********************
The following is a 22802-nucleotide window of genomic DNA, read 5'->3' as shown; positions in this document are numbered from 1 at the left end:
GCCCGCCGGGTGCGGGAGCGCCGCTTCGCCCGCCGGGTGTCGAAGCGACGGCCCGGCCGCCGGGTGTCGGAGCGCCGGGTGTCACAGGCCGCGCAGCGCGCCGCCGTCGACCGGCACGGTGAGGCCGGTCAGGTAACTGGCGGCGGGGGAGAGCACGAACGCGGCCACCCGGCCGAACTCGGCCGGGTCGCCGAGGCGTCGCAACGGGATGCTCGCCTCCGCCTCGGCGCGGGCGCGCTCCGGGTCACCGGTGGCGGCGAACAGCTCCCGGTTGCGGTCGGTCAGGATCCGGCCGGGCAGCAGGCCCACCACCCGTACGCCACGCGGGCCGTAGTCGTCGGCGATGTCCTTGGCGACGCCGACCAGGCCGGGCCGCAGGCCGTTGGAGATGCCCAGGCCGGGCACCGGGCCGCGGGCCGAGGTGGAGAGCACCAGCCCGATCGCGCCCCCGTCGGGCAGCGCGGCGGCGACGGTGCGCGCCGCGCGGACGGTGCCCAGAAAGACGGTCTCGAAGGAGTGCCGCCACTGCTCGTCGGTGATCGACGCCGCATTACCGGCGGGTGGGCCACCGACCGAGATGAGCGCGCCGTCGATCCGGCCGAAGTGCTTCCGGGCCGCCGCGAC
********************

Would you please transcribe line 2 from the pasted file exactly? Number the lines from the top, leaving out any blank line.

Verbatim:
GCCCGCCGGGTGCGGGAGCGCCGCTTCGCCCGCCGGGTGTCGAAGCGACGGCCCGGCCGCCGGGTGTCGGAGCGCCGGGTGTCACAGGCCGCGCAGCGCGCCGCCGTCGACCGGCACGGTGAGGCCGGTCAGGTAACTGGCGGCGGGGGAGAGCACGAACGCGGCCACCCGGCCGAACTCGGCCGGGTCGCCGAGGCGTCGCAACGGGATGCTCGCCTCCGCCTCGGCGCGGGCGCGCTCCGGGTCACCGGTGGCGGCGAACAGCTCCCGGTTGCGGTCGGTCAGGATCCGGCCGGGCAGCAGGCCCACCACCCGTACGCCACGCGGGCCGTAGTCGTCGGCGATGTCCTTGGCGACGCCGACCAGGCCGGGCCGCAGGCCGTTGGAGATGCCCAGGCCGGGCACCGGGCCGCGGGCCGAGGTGGAGAGCACCAGCCCGATCGCGCCCCCGTCGGGCAGCGCGGCGGCGACGGTGCGCGCCGCGCGGACGGTGCCCAGAAAGACGGTCTCGAAGGAGTGCCGCCACTGCTCGTCGGTGATCGACGCCGCATTACCGGCGGGTGGGCCACCGACCGAGATGAGCGCGCCGTCGATCCGGCCGAAGTGCTTCCGGGCCGCCGCGAC